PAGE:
|Credit: iosphere at FreeDigitalPhotos.net|
- Save first, spend second. Live a lifestyle that is below your means and make sure you are steadily saving your money in cash accounts, retirement accounts, and taxable accounts. As Dave Ramsey says, “If you live like no one else now, later you can live like no one else!”
- Make sure you are saving money in your employer’s retirement plan (401(k), 403(b), 457, etc.). This is a great way to reduce your current taxes and really grow your retirement nest egg over time. Put in as much as you can, but make sure you are at least contributing what is necessary to receive the full value of your employer’s matching contributions if they offer them. For employees under age 50, $18,000 is usually the most you can contribute each year. For employees over age 50, $24,000 is usually the most you can contribute each year.
- Make sure you are contributing money into an IRA. Whether you are eligible or better off contributing to a Roth IRA or a Traditional IRA may be worth using a lifeline on to ask your financial advisor or CPA, but the important thing is that you are saving and investing money. For people with earned income under age 50, $5,500 is usually the most you can contribute each year. For people with earned income over age 50, $6,500 is usually the most you can contribute each year.
- Make sure you are saving money in a taxable account. Saving money in your employer’s retirement plan and in an IRA is great, but you aren’t really supposed to access that money until your mid to late 50s. If you do, you may be subject to ordinary income taxes and a 10% penalty, so you want to make sure you invest some savings along the way into a taxable account that you can access anytime you want to or need to. Withdrawals from a taxable account don’t come with tax penalties, and if you withdraw from assets you’ve had invested for over a year, you could receive the usually more favorable capital gains tax treatment.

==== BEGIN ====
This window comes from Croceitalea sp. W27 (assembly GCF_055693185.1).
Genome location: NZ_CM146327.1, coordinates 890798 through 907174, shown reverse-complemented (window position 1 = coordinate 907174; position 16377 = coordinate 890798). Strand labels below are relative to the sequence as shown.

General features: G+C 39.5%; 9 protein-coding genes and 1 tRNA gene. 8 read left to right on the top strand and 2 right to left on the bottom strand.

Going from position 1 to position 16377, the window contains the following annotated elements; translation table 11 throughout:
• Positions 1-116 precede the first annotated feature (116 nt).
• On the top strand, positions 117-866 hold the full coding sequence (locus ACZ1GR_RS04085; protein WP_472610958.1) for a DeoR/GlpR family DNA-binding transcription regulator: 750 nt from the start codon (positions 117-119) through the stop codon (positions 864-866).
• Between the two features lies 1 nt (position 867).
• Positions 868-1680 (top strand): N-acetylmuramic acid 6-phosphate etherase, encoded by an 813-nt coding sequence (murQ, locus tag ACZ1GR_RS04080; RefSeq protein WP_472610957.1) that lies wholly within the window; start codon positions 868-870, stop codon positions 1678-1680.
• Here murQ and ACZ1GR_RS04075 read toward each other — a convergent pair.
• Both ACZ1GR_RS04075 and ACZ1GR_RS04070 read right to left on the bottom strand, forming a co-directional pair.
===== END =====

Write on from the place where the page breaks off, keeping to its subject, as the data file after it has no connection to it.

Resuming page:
- Avoid debt and attack what debt you can’t avoid. Pay off all your credit cards every month. Pay off your student loans as fast as you can. Pay off your car loans as fast as you can or maybe even save up enough cash for your next car. See if you can get your debt down to monthly credit cards and your mortgage, and then put a little extra towards your mortgage whenever you can. It will save you interest expense and help you get debt-free sooner.
- Protect what you have. Some people try to save money on insurance. That’s very wise to an extent, but you, your family, and your stuff needs to be adequately covered. Having sufficient health insurance, disability insurance, homeowners insurance, and auto insurance is critical. On top of that, having an extra layer of liability insurance (an umbrella policy) equal to the value of your assets is a very wise and surprisingly inexpensive idea. (Sufficient life insurance is important, too, but today we’re focused on making you a millionaire, not your loved ones should you get hit by a bread truck…)
As promised, here is a link to your trivia question. How much money would you have today if you invested $1 in the S&P 500 every day since you were born? I think it’s an interesting thing to know, and I think it helps an investor keep things in perspective as to where we’ve been and where we are now even though all we’ve been through and all that undoubtedly lies ahead.
That’s my final answer.